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Tales of Chinatown by Sax Rohmer

Tales of Chinatown


subjects: Crime & Mystery Fiction

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Here is a first-hand description of some of the doings in the slimy, mysterious places of the largest city in England. Here the detectives of Scotland Yard know of many strange things and see the results of the workings of such evil minds as Dr. Fu Manchu. The author is one of the few men who has penetrated the secrets of the Limehouse underworld sufficiently to enable him to write about them authentically and interestingly. Here are sudden deaths in peculiar ways, mysterious disappearances and all sorts of crimes — where human life is valued none too highly.

317 pages with a reading time of ~5 hours (79495 words), and first published in 1922. This DRM-Free edition published by epubBooks, .

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In the saloon bar of a public-house, situated only a few hundred yards from the official frontier of Chinatown, two men sat at a small table in a corner, engaged in earnest conversation. They afforded a sharp contrast. One was a thick-set and rather ruffianly looking fellow, not too cleanly in either person or clothing, and, amongst other evidences that at one time he had known the prize ring, possessing a badly broken nose. His companion was dressed with that spruceness which belongs to the successful East End Jew; he was cleanly shaven, of slight build, and alert in manner and address.

Having ordered and paid for two whiskies and sodas, the Jew, raising his glass, nodded to his companion and took a drink. The glitter of a magnificent diamond which he wore seemed to attract the other’s attention almost hypnotically.

“Cheerio, Freddy!” said the thick-set man. “Any news?”

“Nothing much,” returned the one addressed as Freddy, setting his glass upon the table and selecting a cigarette from a packet which he carried in his pocket.

“I’m not so sure,” growled the other, watching him suspiciously. “You’ve been lying low for a long time, and it’s not like you to slack off except when there’s something big in sight.”

“Hm!” said his companion, lighting his cigarette. “What do you mean exactly?”

Jim Poland–for such was the big man’s name–growled and spat reflectively into a spittoon.

“I’ve had my eye on you, Freddy,” he replied; “I’ve had my eye on you!”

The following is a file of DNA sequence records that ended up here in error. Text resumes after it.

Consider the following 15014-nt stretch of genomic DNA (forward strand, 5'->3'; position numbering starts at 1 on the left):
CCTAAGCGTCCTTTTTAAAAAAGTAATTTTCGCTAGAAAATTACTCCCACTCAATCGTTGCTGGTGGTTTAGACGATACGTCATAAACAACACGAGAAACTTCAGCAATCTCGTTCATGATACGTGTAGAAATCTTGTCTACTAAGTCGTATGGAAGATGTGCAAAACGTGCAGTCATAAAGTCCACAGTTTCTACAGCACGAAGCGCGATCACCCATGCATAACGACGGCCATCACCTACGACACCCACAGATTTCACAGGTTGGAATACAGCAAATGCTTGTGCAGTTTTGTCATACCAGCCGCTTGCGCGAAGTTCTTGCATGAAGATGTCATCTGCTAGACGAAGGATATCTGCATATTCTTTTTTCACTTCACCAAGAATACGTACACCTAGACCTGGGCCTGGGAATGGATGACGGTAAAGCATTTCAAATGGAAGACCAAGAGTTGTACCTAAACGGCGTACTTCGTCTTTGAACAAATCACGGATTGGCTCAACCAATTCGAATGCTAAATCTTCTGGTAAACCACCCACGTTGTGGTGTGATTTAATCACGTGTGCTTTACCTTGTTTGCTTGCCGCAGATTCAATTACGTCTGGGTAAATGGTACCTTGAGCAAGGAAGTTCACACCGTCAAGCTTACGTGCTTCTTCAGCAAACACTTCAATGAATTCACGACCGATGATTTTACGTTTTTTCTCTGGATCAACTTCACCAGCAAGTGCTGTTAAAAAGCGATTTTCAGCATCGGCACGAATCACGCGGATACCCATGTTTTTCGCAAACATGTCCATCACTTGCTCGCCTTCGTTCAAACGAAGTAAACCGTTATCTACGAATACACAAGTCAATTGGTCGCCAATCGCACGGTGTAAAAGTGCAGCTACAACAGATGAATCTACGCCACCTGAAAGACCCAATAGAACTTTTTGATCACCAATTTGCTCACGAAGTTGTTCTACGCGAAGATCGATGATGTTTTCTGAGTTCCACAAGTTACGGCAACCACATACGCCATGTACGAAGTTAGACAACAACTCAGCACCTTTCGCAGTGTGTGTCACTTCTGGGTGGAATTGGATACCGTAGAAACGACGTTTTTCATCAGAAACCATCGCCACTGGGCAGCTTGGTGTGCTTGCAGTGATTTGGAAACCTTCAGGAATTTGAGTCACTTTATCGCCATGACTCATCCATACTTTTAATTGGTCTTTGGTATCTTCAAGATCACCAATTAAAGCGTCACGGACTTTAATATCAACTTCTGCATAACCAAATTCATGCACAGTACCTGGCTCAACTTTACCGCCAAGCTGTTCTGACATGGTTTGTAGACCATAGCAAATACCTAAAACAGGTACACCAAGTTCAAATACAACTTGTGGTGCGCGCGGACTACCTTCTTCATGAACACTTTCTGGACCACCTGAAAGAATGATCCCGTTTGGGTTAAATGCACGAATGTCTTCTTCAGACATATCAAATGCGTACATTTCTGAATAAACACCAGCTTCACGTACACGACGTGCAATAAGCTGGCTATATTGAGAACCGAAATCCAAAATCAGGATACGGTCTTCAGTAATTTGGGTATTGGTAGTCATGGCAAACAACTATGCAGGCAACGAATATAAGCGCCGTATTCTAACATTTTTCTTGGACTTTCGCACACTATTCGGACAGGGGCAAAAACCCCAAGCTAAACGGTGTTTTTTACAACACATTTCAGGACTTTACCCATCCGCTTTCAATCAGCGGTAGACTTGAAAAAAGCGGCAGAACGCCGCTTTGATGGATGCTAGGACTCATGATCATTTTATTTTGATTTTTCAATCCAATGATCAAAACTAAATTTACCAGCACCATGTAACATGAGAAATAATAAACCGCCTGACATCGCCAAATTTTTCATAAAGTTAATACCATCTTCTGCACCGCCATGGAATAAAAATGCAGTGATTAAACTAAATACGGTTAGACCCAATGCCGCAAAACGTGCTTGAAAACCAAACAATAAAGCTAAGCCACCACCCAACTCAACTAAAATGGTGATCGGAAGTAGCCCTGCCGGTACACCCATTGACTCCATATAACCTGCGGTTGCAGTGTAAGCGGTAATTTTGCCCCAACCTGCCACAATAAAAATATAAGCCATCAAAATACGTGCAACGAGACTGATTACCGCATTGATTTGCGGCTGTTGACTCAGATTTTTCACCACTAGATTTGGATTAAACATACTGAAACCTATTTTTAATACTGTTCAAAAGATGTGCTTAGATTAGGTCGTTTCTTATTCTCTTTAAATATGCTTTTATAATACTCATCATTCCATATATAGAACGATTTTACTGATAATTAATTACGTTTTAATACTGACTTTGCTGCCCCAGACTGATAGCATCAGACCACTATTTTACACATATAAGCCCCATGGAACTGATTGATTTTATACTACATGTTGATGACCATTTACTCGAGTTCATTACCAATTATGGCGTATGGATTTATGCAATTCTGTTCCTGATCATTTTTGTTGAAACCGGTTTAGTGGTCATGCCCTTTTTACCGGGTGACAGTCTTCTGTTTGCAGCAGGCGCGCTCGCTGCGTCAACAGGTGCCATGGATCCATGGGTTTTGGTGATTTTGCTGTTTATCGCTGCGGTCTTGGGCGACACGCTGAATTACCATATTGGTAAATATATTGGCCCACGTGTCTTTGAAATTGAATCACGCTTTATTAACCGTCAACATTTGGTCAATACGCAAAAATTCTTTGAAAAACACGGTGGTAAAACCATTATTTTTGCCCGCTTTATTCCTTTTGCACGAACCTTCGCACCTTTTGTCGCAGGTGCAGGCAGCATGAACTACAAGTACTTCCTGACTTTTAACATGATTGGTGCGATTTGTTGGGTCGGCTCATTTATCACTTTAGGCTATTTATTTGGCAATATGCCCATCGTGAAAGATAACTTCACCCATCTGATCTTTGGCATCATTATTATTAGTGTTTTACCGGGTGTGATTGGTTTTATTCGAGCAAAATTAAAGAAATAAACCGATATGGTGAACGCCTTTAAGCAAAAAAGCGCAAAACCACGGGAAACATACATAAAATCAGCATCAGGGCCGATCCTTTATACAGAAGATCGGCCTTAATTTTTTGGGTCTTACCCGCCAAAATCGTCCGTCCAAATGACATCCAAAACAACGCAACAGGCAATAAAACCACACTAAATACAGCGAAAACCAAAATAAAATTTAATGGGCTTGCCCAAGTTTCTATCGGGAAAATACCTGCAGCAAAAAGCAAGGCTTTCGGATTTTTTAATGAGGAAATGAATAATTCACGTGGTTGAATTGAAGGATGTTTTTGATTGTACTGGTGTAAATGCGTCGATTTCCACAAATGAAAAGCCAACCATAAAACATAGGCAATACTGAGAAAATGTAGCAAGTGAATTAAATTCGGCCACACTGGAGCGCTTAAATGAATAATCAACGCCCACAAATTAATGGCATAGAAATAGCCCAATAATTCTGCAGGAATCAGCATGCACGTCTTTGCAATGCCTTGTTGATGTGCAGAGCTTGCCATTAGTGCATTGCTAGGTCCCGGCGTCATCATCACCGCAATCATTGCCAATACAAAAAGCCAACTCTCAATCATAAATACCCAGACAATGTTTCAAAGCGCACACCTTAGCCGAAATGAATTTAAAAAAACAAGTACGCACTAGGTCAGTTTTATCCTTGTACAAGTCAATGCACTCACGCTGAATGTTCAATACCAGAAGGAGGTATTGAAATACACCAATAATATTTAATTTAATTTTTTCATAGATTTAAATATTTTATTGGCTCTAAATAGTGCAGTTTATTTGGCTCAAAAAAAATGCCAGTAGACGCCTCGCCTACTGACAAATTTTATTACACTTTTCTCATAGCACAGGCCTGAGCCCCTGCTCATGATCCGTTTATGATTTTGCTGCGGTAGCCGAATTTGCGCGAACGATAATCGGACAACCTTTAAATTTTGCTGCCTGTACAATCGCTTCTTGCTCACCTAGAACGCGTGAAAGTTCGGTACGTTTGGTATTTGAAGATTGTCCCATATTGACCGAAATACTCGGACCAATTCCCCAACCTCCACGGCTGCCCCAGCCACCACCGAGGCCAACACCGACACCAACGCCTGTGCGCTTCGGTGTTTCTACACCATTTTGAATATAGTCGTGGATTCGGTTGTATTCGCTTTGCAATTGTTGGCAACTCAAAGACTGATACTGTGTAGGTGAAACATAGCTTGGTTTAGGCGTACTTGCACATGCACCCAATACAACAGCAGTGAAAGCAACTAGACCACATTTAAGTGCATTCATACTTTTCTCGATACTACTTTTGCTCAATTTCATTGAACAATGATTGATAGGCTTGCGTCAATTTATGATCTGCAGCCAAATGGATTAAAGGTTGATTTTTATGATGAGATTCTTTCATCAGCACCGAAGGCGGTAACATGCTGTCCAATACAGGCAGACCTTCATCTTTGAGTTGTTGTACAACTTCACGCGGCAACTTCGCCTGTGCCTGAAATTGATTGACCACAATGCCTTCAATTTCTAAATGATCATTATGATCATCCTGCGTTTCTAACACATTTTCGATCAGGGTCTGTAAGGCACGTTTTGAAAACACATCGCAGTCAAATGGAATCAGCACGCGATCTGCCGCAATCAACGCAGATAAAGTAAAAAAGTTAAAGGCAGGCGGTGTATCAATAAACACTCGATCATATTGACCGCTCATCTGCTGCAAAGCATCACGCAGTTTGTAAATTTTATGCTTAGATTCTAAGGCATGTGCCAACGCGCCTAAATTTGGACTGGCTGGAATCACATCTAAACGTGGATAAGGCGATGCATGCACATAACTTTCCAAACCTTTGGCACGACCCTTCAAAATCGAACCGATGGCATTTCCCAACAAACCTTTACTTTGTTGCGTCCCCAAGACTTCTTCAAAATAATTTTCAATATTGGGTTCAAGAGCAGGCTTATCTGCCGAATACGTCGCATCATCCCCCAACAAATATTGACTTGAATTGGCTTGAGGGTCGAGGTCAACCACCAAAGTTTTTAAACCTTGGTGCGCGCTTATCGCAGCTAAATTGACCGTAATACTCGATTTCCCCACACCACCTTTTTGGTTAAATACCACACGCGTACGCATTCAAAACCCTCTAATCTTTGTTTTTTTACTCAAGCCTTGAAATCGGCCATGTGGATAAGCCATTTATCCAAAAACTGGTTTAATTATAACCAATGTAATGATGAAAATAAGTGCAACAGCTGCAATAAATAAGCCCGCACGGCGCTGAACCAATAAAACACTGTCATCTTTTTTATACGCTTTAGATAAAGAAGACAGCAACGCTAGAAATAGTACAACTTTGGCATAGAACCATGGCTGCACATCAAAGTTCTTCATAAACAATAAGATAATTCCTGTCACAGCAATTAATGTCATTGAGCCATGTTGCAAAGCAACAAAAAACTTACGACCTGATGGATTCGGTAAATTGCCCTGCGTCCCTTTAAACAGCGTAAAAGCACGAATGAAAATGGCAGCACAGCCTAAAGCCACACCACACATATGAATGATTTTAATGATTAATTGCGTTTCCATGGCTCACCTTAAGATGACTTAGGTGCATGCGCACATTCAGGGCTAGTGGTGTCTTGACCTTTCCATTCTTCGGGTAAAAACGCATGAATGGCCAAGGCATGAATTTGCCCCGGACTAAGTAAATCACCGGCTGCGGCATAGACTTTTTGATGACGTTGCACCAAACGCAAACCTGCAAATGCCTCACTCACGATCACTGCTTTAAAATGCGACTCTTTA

“Oh, have you?” murmured the other. “But tell me what you mean!”

Beneath his suave manner lay a threat, and, indeed, Freddy Cohen, known to his associates as “Diamond Fred,” was in many ways a formidable personality. He had brought to his chosen profession of crook a first-rate American training, together with all that mental agility and cleverness which belong to his race, and was at once an object of envy and admiration amongst the fraternity which keeps Scotland Yard busy.

Jim Poland, physically a more dangerous character, was not in the same class with him; but he was not without brains of a sort, and Cohen, although smiling agreeably, waited with some anxiety for his reply.

“I mean,” growled Poland, “that you’re not wasting your time with Lala Huang for nothing.”

“Perhaps not,” returned Cohen lightly. “She’s a pretty girl; but what business is it of yours?”

“None at all. I ain’t interested in ‘er good looks; neither are you.”

Cohen shrugged and raised his glass again.

“Come on,” growled Poland, leaning across the table. “I know, and I’m in on it. D’ye hear me? I’m in on it. These are hard times, and we’ve got to stick together.”

“Oh,” said Cohen, “that’s the game, is it?”

“That’s the game right enough. You won’t go wrong if you bring me in, even at fifty-fifty, because maybe I know things about old Huang that you don’t know.”

The Jew’s expression changed subtly, and beneath his drooping lids he glanced aside at the speaker. Then:

“It’s no promise,” he said, “but what do you know?”

Poland bent farther over the table.

“Chinatown’s being watched again. I heard this morning that Red Kerry was down here.”

Cohen laughed.

“Red Kerry!” he echoed. “Red Kerry means nothing in my young life, Jim.”

“Don’t ‘e?” returned Jim, snarling viciously. “The way he cleaned up that dope crowd awhile back seemed to show he was no jug, didn’t it?”

The Jew made a facial gesture as if to dismiss the subject.

“All right,” continued Poland. “Think that way if you like. But the patrols have been doubled. I suppose you know that? And it’s a cert there are special men on duty, ever since the death of that Chink.”

Cohen shifted uneasily, glancing about him in a furtive fashion.

“See what I mean?” continued the other. “Chinatown ain’t healthy just now.”

He finished his whisky at a draught, and, standing up, lurched heavily across to the counter. He returned with two more glasses. Then, reseating himself and bending forward again:

“There’s one thing I reckon you don’t know,” he whispered in Cohen’s ear. “I saw that Chink talking to Lala Huang only a week before the time he was hauled out of Limehouse Reach. I’m wondering, Diamond, if, with all your cleverness, you may not go the same way.”

“Don’t try to pull the creep stuff on me, Jim,” said Cohen uneasily. “What are you driving at, anyway?”

“Well,” replied Poland, sipping his whisky reflectively, “how did that Chink get into the river?”

“How the devil do I know?”

“And what killed him? It wasn’t drowning, although he was all swelled up.”